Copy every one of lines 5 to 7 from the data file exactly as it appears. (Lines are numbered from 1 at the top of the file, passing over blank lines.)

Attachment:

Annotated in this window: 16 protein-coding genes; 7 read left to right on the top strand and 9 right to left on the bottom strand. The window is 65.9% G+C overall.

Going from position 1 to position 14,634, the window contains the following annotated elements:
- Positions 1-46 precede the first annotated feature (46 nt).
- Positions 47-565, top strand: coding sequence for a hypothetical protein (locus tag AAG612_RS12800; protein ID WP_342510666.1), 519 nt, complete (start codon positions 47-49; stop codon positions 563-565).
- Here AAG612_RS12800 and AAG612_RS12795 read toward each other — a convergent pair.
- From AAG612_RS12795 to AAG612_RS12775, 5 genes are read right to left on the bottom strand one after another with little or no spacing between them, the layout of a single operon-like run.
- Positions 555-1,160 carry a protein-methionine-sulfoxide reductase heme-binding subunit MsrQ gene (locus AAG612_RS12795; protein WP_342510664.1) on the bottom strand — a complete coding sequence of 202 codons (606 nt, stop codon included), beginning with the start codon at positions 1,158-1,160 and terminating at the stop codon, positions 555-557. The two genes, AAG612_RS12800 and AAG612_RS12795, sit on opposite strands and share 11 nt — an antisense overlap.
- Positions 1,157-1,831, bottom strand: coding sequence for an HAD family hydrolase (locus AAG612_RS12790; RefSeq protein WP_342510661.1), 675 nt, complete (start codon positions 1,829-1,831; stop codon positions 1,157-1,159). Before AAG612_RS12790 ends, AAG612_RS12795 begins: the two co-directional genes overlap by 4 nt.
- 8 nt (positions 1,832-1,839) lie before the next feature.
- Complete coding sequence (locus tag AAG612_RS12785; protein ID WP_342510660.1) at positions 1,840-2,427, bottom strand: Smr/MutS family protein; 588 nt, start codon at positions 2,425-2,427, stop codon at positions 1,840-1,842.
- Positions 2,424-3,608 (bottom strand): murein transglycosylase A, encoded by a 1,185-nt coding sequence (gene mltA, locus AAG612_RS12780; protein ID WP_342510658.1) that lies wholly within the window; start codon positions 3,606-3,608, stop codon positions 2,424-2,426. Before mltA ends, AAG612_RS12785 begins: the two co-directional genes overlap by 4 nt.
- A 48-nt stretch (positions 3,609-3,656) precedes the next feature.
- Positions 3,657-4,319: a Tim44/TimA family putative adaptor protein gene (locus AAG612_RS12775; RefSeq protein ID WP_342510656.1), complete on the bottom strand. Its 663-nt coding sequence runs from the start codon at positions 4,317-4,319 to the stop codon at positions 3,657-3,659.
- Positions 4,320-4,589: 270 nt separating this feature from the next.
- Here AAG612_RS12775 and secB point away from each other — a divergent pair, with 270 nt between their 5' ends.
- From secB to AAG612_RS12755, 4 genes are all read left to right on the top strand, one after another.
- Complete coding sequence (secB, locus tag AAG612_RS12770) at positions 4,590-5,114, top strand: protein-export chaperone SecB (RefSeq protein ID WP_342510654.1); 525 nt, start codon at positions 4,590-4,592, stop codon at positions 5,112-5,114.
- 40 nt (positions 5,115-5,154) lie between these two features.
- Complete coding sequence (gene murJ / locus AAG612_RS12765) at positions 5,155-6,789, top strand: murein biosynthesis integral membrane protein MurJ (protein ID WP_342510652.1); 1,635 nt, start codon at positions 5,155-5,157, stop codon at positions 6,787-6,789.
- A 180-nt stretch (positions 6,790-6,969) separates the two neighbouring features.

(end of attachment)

- Here AAG612_RS12800 and AAG612_RS12795 read toward each other — a convergent pair.
- From AAG612_RS12795 to AAG612_RS12775, 5 genes are read right to left on the bottom strand one after another with little or no spacing between them, the layout of a single operon-like run.
- Positions 555-1,160 carry a protein-methionine-sulfoxide reductase heme-binding subunit MsrQ gene (locus AAG612_RS12795; protein WP_342510664.1) on the bottom strand — a complete coding sequence of 202 codons (606 nt, stop codon included), beginning with the start codon at positions 1,158-1,160 and terminating at the stop codon, positions 555-557. The two genes, AAG612_RS12800 and AAG612_RS12795, sit on opposite strands and share 11 nt — an antisense overlap.